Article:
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Understanding Bedwetting

Your Child's Visit to the Doctor about Bedwetting

Summer is quickly coming to an end, and you have probably already received a health form for your child’s annual check up, to be completed before the start of school in the fall.

As a full-time pediatrician, I know that this can be a very busy office visit, filled with current height and weight measurements, blood pressure, hearing and vision screens, and, possibly, vaccinations. You want to make sure your pediatrician also discusses your child’s eating habits, exercise routines, safety precautions and sleep. On top of that, there can be other worries you want to get your pediatrician’s expert opinion on.

Many parents ask about their children’s bedwetting (also known as nighttime wetting) — and I assure you, it’s usually completely normal. Between 5 and 7 million children in the U.S. age 6 and over still sometimes wet the bed, according to the National Kidney Foundation. If your child’s health care provider doesn’t ask about this or any other specific concerns you have regarding your child’s emotional or physical health, don’t hesitate to ask.

First, the doctor will perform a full history and physical exam. You’ll ask questions and your doctor will ask questions so everyone is up to speed on your child’s nighttime wetting. After a discussion, simple lab tests may be performed to rule out any medical reasons for nighttime wetting such as a bladder infection or diabetes. And before you leave, your doctor will offer helpful hints and tips on how to best manage nighttime wetness.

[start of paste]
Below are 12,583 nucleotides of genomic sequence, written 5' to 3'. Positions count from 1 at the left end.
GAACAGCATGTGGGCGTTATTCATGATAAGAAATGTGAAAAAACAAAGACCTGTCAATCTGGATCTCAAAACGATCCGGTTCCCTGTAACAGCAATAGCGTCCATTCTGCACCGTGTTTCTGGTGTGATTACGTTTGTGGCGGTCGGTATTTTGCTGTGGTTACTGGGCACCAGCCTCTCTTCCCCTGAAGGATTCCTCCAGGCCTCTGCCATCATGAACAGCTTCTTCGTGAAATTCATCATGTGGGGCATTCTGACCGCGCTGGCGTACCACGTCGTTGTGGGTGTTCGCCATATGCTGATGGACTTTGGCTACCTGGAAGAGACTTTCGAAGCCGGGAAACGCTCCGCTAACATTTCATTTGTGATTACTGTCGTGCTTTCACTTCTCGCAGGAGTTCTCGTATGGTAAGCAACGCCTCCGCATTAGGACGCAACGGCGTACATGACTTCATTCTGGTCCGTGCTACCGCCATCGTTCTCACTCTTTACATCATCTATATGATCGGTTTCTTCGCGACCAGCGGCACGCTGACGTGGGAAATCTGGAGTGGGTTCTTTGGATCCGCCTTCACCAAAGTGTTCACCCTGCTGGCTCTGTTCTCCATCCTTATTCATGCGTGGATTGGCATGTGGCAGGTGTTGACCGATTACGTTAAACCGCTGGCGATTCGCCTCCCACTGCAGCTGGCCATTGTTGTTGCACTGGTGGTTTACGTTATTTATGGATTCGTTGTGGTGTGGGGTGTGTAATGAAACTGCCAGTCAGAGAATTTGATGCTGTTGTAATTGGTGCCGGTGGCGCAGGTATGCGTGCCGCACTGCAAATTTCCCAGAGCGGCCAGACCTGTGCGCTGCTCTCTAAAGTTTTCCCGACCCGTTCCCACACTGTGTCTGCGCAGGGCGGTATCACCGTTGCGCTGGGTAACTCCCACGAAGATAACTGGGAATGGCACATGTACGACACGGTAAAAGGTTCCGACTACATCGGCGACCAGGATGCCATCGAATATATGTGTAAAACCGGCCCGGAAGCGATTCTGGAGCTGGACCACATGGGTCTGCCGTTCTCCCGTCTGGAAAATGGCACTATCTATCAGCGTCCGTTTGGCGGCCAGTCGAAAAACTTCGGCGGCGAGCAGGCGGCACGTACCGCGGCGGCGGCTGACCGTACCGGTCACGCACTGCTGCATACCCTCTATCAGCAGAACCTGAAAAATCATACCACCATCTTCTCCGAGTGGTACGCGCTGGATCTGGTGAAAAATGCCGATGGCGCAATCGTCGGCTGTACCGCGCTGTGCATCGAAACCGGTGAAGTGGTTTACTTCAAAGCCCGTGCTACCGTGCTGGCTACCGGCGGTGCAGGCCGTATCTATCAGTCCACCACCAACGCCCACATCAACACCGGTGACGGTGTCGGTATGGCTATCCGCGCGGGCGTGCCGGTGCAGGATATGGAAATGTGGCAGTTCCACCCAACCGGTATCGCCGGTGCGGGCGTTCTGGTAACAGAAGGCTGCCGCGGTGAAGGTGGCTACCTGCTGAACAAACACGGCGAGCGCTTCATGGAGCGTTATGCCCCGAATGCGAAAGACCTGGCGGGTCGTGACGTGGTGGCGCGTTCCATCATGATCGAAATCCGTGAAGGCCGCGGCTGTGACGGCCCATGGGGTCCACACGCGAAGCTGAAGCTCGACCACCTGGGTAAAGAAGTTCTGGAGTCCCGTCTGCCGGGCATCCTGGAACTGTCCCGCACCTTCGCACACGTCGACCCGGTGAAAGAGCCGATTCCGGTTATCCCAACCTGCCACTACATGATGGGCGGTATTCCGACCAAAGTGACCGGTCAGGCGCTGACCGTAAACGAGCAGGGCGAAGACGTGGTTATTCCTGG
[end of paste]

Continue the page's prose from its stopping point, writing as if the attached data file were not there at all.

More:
I encourage parents to come prepared with a list of questions to annual check-ups. If your child is wetting the bed, a few questions you may want to ask include:

  • Why is my child wetting the bed when they are toilet trained during the day?
  • What causes nighttime wetting and how long will it last?
  • What treatments do you recommend?
  • What advice can you offer to help my child until they stop nighttime wetting?

Your pediatrician will be able to help you work through your questions and will ask you questions about your child’s nighttime wetting including:

  • Has your child always wet the bed, or is this a sudden onset?
  • Has your child been drinking more fluid than usual?
  • Has your child gained or lost any weight recently?
  • Is your child complaining of any pain when they urinate? Is urination more frequent than usual?
  • Are there any major changes at home such as a divorce, a recent move, problems at school or the death of a relative?

Once your doctor explains nighttime wetting, they’ll most likely talk about what a parent can do to help:

  • Be compassionate and caring toward your child. Let them know that you are not mad at them and that you do not blame them for wetting the bed.
  • Show support by telling them about other family members who wet the bed.
  • Help reduce the anxiety around bedtime by using GoodNites® Products to help protect their self-esteem, keep sheets and pajamas dry, and give them a sense of control over this unpreventable situation.
  • Give them a big hug good night to let them know how much you care.



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